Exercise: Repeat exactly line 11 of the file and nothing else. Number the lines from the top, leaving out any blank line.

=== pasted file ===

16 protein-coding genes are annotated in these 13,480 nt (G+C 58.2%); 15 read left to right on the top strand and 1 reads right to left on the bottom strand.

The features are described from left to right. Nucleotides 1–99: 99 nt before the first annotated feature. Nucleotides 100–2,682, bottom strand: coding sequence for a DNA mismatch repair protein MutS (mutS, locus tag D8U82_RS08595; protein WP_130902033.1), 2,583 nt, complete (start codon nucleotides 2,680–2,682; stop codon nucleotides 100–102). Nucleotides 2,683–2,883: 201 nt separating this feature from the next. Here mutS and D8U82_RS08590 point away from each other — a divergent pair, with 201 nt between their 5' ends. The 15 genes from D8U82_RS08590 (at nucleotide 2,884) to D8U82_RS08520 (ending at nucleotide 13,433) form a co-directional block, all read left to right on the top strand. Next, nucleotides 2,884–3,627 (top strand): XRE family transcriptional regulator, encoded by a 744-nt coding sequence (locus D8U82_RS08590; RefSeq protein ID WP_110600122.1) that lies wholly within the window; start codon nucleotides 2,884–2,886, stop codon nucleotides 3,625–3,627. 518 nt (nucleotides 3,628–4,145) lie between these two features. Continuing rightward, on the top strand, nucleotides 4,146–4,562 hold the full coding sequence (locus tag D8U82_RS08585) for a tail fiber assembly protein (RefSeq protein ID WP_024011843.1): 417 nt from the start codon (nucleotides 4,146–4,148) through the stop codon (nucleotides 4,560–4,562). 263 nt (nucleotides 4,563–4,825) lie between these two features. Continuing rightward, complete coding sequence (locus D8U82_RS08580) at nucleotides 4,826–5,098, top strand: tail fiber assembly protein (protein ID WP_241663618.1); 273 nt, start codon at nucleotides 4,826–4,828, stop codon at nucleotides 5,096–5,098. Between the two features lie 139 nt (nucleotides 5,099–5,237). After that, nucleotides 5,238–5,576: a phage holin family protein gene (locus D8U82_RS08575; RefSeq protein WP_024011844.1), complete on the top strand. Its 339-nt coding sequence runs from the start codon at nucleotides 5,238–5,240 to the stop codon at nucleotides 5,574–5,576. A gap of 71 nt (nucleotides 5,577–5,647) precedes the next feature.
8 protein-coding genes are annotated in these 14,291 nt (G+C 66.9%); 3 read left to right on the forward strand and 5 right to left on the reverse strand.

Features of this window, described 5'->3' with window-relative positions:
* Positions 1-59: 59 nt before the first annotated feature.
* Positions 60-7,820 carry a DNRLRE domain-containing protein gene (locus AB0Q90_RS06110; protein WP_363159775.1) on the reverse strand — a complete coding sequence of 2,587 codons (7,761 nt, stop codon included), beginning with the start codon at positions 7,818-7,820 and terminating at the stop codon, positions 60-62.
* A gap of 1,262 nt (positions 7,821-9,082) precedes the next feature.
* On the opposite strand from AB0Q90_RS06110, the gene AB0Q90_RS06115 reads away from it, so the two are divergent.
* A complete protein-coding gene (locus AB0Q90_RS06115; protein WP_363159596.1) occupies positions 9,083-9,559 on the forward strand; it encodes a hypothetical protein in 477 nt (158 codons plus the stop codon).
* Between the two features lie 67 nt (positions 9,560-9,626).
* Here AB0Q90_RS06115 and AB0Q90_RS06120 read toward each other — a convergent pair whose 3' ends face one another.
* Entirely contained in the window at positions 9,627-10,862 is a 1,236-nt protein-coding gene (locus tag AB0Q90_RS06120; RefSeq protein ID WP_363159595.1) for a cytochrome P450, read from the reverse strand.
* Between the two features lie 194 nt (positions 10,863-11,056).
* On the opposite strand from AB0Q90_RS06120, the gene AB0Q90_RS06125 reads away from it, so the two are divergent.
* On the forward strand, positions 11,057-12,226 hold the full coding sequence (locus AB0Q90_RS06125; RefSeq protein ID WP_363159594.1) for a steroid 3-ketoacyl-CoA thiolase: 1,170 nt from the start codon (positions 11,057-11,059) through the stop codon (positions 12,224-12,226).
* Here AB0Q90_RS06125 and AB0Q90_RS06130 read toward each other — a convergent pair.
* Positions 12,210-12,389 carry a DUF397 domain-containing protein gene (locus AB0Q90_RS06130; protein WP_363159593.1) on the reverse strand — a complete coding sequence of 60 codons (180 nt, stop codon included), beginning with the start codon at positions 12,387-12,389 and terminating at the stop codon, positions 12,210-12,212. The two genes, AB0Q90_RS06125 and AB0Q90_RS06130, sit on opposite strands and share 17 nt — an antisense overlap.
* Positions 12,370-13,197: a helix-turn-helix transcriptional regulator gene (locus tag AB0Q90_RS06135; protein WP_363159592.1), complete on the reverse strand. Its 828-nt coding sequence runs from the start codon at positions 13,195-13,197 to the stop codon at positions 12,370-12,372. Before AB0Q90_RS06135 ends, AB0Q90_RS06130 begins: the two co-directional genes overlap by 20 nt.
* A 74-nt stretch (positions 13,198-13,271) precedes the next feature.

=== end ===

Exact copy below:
* Here AB0Q90_RS06115 and AB0Q90_RS06120 read toward each other — a convergent pair whose 3' ends face one another.